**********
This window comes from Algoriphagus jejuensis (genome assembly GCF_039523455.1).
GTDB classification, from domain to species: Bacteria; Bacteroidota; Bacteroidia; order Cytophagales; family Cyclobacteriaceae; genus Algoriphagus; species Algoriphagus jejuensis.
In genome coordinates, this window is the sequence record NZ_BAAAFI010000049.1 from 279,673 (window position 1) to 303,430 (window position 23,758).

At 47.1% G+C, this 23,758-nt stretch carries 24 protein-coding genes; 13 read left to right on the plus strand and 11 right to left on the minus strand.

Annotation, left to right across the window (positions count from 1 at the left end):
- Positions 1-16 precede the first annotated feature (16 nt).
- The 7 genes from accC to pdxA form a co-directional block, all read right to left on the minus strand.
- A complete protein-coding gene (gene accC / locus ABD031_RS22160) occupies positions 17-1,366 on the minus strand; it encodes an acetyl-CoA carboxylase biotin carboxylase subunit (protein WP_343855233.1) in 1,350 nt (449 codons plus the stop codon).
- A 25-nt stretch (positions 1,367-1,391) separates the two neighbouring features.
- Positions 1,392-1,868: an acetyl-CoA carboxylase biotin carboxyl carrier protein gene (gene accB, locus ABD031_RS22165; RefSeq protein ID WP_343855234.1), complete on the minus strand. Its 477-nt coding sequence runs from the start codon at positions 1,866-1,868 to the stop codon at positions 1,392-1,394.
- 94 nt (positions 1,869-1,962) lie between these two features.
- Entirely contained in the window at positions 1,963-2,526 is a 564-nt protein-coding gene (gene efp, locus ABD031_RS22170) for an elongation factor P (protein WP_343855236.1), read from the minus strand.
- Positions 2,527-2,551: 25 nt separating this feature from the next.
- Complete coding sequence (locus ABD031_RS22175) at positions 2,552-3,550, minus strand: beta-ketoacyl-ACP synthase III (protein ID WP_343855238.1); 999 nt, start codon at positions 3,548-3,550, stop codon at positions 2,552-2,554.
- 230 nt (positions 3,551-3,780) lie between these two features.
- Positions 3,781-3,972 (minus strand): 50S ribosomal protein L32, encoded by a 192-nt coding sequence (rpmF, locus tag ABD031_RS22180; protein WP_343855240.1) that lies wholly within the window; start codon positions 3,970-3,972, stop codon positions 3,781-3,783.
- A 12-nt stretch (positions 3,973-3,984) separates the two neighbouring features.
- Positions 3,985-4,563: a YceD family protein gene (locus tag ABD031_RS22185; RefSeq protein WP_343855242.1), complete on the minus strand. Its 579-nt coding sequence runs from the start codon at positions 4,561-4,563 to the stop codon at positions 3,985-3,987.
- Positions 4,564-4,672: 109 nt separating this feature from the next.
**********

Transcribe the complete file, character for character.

This window comes from Algoriphagus jejuensis (genome assembly GCF_039523455.1).
GTDB classification, from domain to species: Bacteria; Bacteroidota; Bacteroidia; order Cytophagales; family Cyclobacteriaceae; genus Algoriphagus; species Algoriphagus jejuensis.
In genome coordinates, this window is the sequence record NZ_BAAAFI010000049.1 from 279,673 (window position 1) to 303,430 (window position 23,758).

At 47.1% G+C, this 23,758-nt stretch carries 24 protein-coding genes; 13 read left to right on the plus strand and 11 right to left on the minus strand.

Annotation, left to right across the window (positions count from 1 at the left end):
- Positions 1-16 precede the first annotated feature (16 nt).
- The 7 genes from accC to pdxA form a co-directional block, all read right to left on the minus strand.
- A complete protein-coding gene (gene accC / locus ABD031_RS22160) occupies positions 17-1,366 on the minus strand; it encodes an acetyl-CoA carboxylase biotin carboxylase subunit (protein WP_343855233.1) in 1,350 nt (449 codons plus the stop codon).
- A 25-nt stretch (positions 1,367-1,391) separates the two neighbouring features.
- Positions 1,392-1,868: an acetyl-CoA carboxylase biotin carboxyl carrier protein gene (gene accB, locus ABD031_RS22165; RefSeq protein ID WP_343855234.1), complete on the minus strand. Its 477-nt coding sequence runs from the start codon at positions 1,866-1,868 to the stop codon at positions 1,392-1,394.
- 94 nt (positions 1,869-1,962) lie between these two features.
- Entirely contained in the window at positions 1,963-2,526 is a 564-nt protein-coding gene (gene efp, locus ABD031_RS22170) for an elongation factor P (protein WP_343855236.1), read from the minus strand.
- Positions 2,527-2,551: 25 nt separating this feature from the next.
- Complete coding sequence (locus ABD031_RS22175) at positions 2,552-3,550, minus strand: beta-ketoacyl-ACP synthase III (protein ID WP_343855238.1); 999 nt, start codon at positions 3,548-3,550, stop codon at positions 2,552-2,554.
- 230 nt (positions 3,551-3,780) lie between these two features.
- Positions 3,781-3,972 (minus strand): 50S ribosomal protein L32, encoded by a 192-nt coding sequence (rpmF, locus tag ABD031_RS22180; protein WP_343855240.1) that lies wholly within the window; start codon positions 3,970-3,972, stop codon positions 3,781-3,783.
- A 12-nt stretch (positions 3,973-3,984) separates the two neighbouring features.
- Positions 3,985-4,563: a YceD family protein gene (locus tag ABD031_RS22185; RefSeq protein WP_343855242.1), complete on the minus strand. Its 579-nt coding sequence runs from the start codon at positions 4,561-4,563 to the stop codon at positions 3,985-3,987.
- Positions 4,564-4,672: 109 nt separating this feature from the next.